Ninja Girls, Vol. 1
written by Hosana Tanaka
Ever since he was born, Raizo has had a horn growing from his head. Wait–a horn?! You’re joking, right? Nope, that horn is proof of a closely guarded secret: Raizo is the offspring of the late Lord Katana, illegitimate or not, and heir to the Katana Clan, which has, unfortunately, been decimated by the treacherous and cruel Lord Kabuki Seigan.
Growing up, Raizo was ostracized by everyone in his home village, who treated him like garbage, a monster. He was certain he would never be able to meet a nice girl who would love him for who he was and not what he looked like. Everything changes, however, when he finds a lovely young girl passed out in a nearby river. He nurses her back to health, but before he can see her on her way, his life is threatened by warriors sent by Seigan with orders to kill the boy with the horn on his head. Lo and behold, the girl, named Kagari, is a kunoichi, a female ninja assigned to protect him by his late family, one of four, actually. Kagari’s abilities are…unusual. Her Iga-Ninpo Shintaigo requires the man she loves to watch her closely in the midst of battle. This alone exposes Raizo to countless dangers, not to mention some suggestive and awkward situations, which only add to the entertainment quality of this series.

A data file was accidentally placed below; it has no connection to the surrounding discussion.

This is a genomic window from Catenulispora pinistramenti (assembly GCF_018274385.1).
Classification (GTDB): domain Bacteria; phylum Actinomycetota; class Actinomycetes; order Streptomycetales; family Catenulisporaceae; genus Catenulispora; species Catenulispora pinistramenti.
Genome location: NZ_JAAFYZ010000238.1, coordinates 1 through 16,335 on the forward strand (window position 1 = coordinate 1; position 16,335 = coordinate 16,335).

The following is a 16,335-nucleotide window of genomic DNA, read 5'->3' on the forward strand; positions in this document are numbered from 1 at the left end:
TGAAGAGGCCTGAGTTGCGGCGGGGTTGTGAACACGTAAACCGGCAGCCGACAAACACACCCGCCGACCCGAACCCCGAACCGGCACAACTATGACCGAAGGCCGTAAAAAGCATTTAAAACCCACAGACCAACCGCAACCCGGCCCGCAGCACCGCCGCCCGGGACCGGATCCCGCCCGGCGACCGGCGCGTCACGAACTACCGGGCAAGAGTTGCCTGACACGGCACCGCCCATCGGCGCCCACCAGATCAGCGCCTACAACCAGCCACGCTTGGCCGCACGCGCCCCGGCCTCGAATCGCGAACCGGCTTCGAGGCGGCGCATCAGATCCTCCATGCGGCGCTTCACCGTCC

As Raizo prepares to journey throughout Sengoku Era Japan to seek a way to restore his nobility, he comes across two more who call themselves his “underlings,” the level-headed markswoman with the “Rasengan” Wizard Eye (no confusing it, Naruto fans), Kisarabi, and the work-avoiding homosexual, Himemaru, whose name is ironic, yet suitable–“hime” means “princess” and “–maru” is part of a boy’s name. But even with these three warriors at his side, he cannot take his eyes off them for a second, because Lord Seigan is hot on his trail, and has taken a personal, twisted interest in Kagari, and her power of Shintaigo, or Conjuction of God and Body.
This series is characterized by the traces of fanservice and projected (partial) nudity that accompanies the feelings of Raizo’s kunoichi “servants.” Some might think there’s too much, while others may think there’s too little. I think there’s just the right amount to allow for slightly older teens to read it, and it would still be appropriate.
This manga is not quite for beginners in manga fandom, who would be advised to read Naruto, a very popular ninja series before picking this one up.